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Sustainable Cities

GD319-30CAT Term 1 and 2


GDXXX-15 Term 1 only option

Module Leaders
Dr Jonathan Clarke
Dr Alastair Smith
Option - Final year only
10 x 1 hour lectures
20 x 2 hour seminars
Field trip, community event
5 x 1 hour lectures
10 x 2 hour seminars

Not available to students outside of the School of Cross-Faculty Studies

This information relates to the 2021-22 academic year

Principal Aims

In 1913 10% of the world’s population lived in cities (UN-HABITAT, 2011), in 2018 this had increased to an estimated 55% (UN 2018). Urban areas are expected to absorb virtually all future population growth (UN 2018) and by 2030 are projected to accommodate 60% of the global population: one-third of which will live in cities with at least half a million inhabitants (UN 2018).

Despite covering only 2% of the world’s landmass, cities produce 70% of total carbon emissions, over half of the world’s GDP, are locations of often stark inequality and are uniquely vulnerable to a changing climate, as a result of their concentrated population and infrastructure. Cities are spaces of social and technological innovation, but also some of the most pressing human welfare concerns. Thus understanding the urban context is critical in promoting more sustainable trajectories of human development.

The module is structured around 6 units:

  1. The Built Environment (Term 1);
  2. The Political Ecology of Cities (Term 1);
  3. Urban Culture, Media and Arts (Term 1);
  4. Urban Societies (Term 2);
  5. Infrastructure and Data (Term 2);
  6. Visioning and Future Cities (Term 2).

The module aims to enable students to:

  • Critically reflect upon the UN’s SDG 11: Make cities and human settlements inclusive, safe, resilient and sustainable;
  • Analyse the roles of built form, governance, culture and community, as they contribute to urban development;
  • Engage with the opportunities offered by smart, spatial and community-led technologies, as a means to promote more sustainable development;
  • Provide vision and engagement with sustainable and resilient urban futures.

Principal Learning Outcomes

By the end of the module, students will be able to:

  • Critically analyse the positive positioning of urban spaces within the sustainable development agenda, analysing competing discourses on the subject in scholarship and practice
  • Critically engage with physical urban development policy and practice, political ecology, the social milieu, cultural and artistic notions of the city;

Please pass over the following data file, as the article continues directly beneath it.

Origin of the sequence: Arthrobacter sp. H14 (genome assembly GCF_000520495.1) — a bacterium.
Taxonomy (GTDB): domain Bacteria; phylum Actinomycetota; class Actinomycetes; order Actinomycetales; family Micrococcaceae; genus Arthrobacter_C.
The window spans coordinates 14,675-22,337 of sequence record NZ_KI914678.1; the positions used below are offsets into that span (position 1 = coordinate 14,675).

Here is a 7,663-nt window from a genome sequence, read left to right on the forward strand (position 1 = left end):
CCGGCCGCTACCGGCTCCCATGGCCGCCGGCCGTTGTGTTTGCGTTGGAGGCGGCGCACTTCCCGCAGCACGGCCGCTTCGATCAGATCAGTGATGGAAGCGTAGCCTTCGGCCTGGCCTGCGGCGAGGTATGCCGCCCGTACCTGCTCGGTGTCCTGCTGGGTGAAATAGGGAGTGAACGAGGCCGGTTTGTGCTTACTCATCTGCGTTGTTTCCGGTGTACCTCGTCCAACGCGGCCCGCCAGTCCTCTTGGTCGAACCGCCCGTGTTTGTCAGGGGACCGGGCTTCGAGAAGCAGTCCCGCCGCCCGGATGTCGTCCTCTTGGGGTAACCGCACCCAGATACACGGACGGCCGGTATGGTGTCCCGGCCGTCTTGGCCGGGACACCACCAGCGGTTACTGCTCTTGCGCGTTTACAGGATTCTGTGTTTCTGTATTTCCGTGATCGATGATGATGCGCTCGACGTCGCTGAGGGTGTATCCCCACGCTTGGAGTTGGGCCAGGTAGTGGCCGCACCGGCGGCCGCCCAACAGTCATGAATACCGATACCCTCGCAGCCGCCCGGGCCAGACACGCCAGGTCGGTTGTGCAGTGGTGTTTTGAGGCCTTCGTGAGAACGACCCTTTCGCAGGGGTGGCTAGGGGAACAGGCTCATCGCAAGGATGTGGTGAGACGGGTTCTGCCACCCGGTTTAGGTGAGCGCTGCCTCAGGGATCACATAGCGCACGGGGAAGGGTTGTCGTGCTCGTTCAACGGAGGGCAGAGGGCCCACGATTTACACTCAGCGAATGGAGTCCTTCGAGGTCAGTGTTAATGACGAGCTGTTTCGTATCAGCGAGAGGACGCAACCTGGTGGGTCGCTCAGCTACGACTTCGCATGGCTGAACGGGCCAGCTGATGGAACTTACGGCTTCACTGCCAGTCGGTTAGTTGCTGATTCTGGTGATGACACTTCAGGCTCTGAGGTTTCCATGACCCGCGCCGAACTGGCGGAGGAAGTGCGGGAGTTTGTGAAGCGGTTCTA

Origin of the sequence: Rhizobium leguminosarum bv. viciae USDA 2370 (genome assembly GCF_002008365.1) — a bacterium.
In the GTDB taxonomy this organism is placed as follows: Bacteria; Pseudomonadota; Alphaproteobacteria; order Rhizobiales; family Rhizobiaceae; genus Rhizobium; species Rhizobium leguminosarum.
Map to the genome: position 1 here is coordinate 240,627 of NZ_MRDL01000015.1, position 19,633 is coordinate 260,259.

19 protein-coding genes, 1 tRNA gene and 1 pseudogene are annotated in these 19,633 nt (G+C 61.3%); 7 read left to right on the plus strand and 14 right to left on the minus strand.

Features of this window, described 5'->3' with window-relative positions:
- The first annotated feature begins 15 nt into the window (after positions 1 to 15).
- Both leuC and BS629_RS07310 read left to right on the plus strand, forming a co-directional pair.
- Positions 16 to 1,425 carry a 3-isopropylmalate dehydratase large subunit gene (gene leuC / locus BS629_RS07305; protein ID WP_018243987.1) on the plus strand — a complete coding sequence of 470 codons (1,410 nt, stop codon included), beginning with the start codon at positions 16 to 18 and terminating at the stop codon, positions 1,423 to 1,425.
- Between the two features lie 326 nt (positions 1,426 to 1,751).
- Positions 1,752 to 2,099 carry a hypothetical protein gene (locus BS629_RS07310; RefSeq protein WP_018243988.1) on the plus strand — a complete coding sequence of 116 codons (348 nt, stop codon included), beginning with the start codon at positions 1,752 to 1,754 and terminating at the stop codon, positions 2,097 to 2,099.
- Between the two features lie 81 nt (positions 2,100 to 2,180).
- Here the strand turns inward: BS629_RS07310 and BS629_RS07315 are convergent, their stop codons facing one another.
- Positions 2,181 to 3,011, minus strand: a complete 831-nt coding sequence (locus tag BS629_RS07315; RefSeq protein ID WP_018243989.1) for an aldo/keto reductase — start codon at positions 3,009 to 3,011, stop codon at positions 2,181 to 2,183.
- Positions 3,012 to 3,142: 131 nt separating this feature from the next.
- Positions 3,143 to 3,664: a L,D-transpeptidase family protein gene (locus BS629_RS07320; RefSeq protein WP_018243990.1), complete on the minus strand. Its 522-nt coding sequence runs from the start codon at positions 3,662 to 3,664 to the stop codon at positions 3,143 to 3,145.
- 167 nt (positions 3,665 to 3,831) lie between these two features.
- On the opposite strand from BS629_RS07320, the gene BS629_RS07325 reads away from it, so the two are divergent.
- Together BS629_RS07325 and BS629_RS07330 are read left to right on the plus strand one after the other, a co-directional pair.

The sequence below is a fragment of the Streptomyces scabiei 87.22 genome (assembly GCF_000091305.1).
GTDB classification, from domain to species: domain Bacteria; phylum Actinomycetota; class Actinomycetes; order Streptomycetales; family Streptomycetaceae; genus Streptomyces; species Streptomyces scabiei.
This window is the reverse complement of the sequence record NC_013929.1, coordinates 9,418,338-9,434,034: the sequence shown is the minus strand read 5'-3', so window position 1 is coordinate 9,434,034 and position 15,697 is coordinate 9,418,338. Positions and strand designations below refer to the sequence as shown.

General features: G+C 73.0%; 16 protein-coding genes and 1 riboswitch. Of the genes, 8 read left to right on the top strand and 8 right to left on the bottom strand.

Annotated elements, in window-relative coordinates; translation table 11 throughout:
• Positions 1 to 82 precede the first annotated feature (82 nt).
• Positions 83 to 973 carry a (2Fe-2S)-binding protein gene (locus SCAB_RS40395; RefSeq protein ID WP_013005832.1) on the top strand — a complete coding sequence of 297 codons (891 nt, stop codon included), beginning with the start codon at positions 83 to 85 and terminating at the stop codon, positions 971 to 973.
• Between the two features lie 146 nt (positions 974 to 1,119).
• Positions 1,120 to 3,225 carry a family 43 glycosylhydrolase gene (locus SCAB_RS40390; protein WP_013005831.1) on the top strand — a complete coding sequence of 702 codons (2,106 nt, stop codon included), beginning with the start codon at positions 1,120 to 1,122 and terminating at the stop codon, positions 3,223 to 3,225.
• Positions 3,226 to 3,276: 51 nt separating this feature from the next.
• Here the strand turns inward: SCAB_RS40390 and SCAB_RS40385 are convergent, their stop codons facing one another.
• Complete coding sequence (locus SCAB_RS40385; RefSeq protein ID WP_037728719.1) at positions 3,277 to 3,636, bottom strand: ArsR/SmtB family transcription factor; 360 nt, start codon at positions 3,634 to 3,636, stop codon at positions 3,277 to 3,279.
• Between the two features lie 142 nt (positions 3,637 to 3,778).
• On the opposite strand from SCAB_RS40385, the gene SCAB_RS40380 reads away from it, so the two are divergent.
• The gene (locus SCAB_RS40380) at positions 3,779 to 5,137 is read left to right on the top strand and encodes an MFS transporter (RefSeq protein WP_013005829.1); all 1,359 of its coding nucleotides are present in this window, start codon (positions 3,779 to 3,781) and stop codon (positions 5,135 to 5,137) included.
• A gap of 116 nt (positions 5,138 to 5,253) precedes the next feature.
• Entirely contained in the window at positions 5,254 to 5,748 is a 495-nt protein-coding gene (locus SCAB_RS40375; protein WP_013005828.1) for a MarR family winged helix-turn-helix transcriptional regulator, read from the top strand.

• Demonstrate a critical appreciation of urban social dynamics and articulate how this impacts upon different lived experiences;
  • Research, envision and design future urban pathways.

Employability Skills

Through this module, you will develop a number of different skills that are sought by employers which will support your professional development. We have highlighted this to enable you to identify and reflect on the skills you have acquired and apply them throughout your professional journey including during the recruitment processes whether this on an CV/application form or at an interview.

  • Planning and organising skills through prioritising multiple deadliness including assessments and group tasks
  • Undertake effective independent research and critical analysis
  • Compliment photographs and other images with textual analysis for effective multimedia documentary and digital communication
  • Connect abstract concepts, theories and intellectual frameworks to their own lived experience, through the creation of a lived experience account.


Term 1:

The Built Environment Unit will consider the history and theory of urban development, understood through paradigms of urban design which include built form, governance models and political ideologies, such as modernity and neo-liberalism. It will articulate ways of understanding and critiquing the built environment, as well as the processes which drive them. Finally it will interrogate the contemporary urban challenges presented by the Anthropocene, the need for sustainability, technological change and slow-burn societal changes, such as globalisation and de-industrialisation.